Annapolis Man Sentenced to 3 Years in Prison for Possession of Child Pornography
Baltimore, Maryland - U.S. District Judge Catherine C. Blake sentenced David Gould, age 59, of
Annapolis, Maryland, today to three years in prison, followed by lifetime supervised release, for possession of child pornography. Judge Blake also ordered that Gould pay a $7,500 fine. Upon Gould’s release from prison, he is required to register as a sex offender in the place where he resides, where he is an employee, and where he is a student, under the Sex Offender Registration and Notification Act (SORNA).
The sentence was announced by United States Attorney for the District of Maryland Rod J. Rosenstein and Special Agent in Charge William Winter of U.S. Immigration and Customs Enforcement’s (ICE) Homeland Security Investigations (HSI).
According to the plea agreement, Gould engaged in communications with other Internet users through peer-to-peer (“P2P”) file sharing networks and chat rooms. Gould made numerous digital files available to other P2P users, including files that contained visual depictions of minors under the age of 12 engaging in sexually explicit conduct.
On February 24, 2012, a search warrant was executed at Gould’s residence and four laptop computers, two external hard drives and multiple pieces of removable media, among other items, were recovered. Agents also searched a storage unit belonging to Gould, and recovered five additional hard drives. The forensic examination of some of these items uncovered at least 29 videos and more than 600 images of minors engaging in sexually explicit conduct, including one of the images which Gould distributed on September 13, 2011, as well as numerous images of young children bound and restrained and subject to physical and sexual abuse. Gould admitted that he has been trading and collecting child pornography for over ten years and that he has discarded multiple computers containing child pornography.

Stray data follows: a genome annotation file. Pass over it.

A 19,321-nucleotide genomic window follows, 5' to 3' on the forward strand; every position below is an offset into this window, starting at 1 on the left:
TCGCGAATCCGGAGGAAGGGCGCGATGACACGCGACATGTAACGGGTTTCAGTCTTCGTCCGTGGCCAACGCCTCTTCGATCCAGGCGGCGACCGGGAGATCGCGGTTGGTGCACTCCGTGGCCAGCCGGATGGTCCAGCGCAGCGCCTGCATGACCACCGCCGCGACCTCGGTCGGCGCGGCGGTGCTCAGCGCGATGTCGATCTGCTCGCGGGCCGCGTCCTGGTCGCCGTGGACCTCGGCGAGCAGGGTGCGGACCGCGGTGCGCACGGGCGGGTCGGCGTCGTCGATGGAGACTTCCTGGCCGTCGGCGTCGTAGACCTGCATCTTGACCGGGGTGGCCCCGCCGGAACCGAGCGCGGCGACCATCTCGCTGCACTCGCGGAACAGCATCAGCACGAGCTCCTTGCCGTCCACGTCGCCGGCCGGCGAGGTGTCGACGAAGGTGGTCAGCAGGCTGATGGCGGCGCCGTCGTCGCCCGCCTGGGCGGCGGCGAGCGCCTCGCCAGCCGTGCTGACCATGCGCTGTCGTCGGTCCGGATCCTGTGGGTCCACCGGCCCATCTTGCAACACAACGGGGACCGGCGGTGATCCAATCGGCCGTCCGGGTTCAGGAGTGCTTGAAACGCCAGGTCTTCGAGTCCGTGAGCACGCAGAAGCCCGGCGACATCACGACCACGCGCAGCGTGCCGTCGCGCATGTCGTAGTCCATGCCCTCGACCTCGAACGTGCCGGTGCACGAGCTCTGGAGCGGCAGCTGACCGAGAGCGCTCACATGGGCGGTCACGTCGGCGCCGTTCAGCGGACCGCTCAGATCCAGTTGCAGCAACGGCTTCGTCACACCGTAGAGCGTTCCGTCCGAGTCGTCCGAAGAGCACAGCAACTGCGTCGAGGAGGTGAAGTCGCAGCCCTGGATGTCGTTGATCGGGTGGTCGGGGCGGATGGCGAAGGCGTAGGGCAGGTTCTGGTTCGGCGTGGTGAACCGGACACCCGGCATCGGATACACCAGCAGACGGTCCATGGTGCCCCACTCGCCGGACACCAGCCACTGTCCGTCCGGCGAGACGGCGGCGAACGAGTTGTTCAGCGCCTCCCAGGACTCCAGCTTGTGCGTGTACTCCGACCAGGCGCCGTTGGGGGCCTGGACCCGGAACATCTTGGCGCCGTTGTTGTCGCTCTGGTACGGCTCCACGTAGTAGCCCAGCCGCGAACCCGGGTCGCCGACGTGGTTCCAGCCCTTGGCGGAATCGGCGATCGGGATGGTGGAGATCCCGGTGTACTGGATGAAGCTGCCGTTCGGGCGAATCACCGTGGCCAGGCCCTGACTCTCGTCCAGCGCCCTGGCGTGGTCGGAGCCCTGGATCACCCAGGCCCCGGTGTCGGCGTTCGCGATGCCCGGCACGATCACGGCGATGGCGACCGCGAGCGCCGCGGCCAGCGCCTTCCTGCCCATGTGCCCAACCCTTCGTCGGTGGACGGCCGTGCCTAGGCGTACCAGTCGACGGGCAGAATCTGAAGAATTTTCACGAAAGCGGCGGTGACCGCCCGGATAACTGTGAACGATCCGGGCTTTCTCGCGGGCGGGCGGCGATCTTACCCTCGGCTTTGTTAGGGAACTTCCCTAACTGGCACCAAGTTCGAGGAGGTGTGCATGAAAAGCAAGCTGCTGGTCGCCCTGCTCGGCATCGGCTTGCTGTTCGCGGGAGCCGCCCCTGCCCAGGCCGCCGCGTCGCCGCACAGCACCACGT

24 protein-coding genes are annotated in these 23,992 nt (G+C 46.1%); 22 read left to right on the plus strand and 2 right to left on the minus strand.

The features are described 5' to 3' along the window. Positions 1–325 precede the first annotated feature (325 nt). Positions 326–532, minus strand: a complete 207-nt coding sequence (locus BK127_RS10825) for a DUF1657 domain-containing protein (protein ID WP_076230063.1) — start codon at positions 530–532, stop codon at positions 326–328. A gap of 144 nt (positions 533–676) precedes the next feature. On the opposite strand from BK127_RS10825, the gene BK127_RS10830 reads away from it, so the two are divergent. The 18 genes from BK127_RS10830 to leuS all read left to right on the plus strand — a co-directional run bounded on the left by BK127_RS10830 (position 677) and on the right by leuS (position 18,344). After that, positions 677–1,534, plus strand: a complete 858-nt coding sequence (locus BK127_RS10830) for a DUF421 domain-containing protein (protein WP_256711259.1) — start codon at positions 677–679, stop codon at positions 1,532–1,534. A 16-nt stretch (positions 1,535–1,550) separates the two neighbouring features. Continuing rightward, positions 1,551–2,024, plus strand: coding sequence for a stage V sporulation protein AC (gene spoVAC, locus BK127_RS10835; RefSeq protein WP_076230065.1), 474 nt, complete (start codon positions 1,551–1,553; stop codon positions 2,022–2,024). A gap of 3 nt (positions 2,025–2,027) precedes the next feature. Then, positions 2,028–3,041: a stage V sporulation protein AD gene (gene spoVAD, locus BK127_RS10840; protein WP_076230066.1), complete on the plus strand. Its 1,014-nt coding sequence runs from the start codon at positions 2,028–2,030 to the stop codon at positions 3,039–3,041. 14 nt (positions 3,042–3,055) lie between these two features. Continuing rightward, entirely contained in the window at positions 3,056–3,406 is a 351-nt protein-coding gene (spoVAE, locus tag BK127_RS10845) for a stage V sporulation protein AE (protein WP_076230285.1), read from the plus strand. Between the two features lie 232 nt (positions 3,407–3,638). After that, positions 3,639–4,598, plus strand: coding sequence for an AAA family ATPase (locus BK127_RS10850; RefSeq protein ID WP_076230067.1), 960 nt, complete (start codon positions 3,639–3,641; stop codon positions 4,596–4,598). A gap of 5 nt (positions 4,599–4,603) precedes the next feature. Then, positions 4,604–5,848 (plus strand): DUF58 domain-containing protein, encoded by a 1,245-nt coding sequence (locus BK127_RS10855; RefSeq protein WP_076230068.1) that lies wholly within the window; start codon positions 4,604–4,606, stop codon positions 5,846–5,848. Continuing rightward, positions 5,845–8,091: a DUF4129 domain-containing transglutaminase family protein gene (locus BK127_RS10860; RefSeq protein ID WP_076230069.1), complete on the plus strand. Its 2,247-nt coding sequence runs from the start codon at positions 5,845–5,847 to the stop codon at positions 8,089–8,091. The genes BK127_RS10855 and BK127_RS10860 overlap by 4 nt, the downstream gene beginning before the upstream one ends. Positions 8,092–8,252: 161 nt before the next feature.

This case was brought as part of Project Safe Childhood, a nationwide initiative launched in May 2006 by the Department of Justice to combat the growing epidemic of child sexual exploitation and abuse. Led by the United States Attorneys' Offices and the Criminal Division's Child Exploitation and Obscenity Section, Project Safe Childhood marshals federal, state, and local resources to locate, apprehend, and prosecute individuals who sexually exploit children, and to identify and rescue victims. For more information about Project Safe Childhood, please visit www.usdoj.gov/psc For more information about internet safety education, please visit www.usdoj.gov/psc and click on the "resources" tab on the left of the page.
This investigation was part of Operation Predator, a nationwide HSI initiative to protect children from sexual predators, including those who travel overseas for sex with minors, Internet child pornographers, criminal alien sex offenders and child sex traffickers. HSI encourages the public to report suspected child predators and any suspicious activity through its toll-free hotline at 1-866-DHS-2ICE or by completing its online tip form. Both are staffed around the clock by investigators.
United States Attorney Rod J. Rosenstein commended HSI Baltimore for its work in the investigation. Mr. Rosenstein thanked Assistant U.S. Attorney Mark W. Crooks, who prosecuted the case.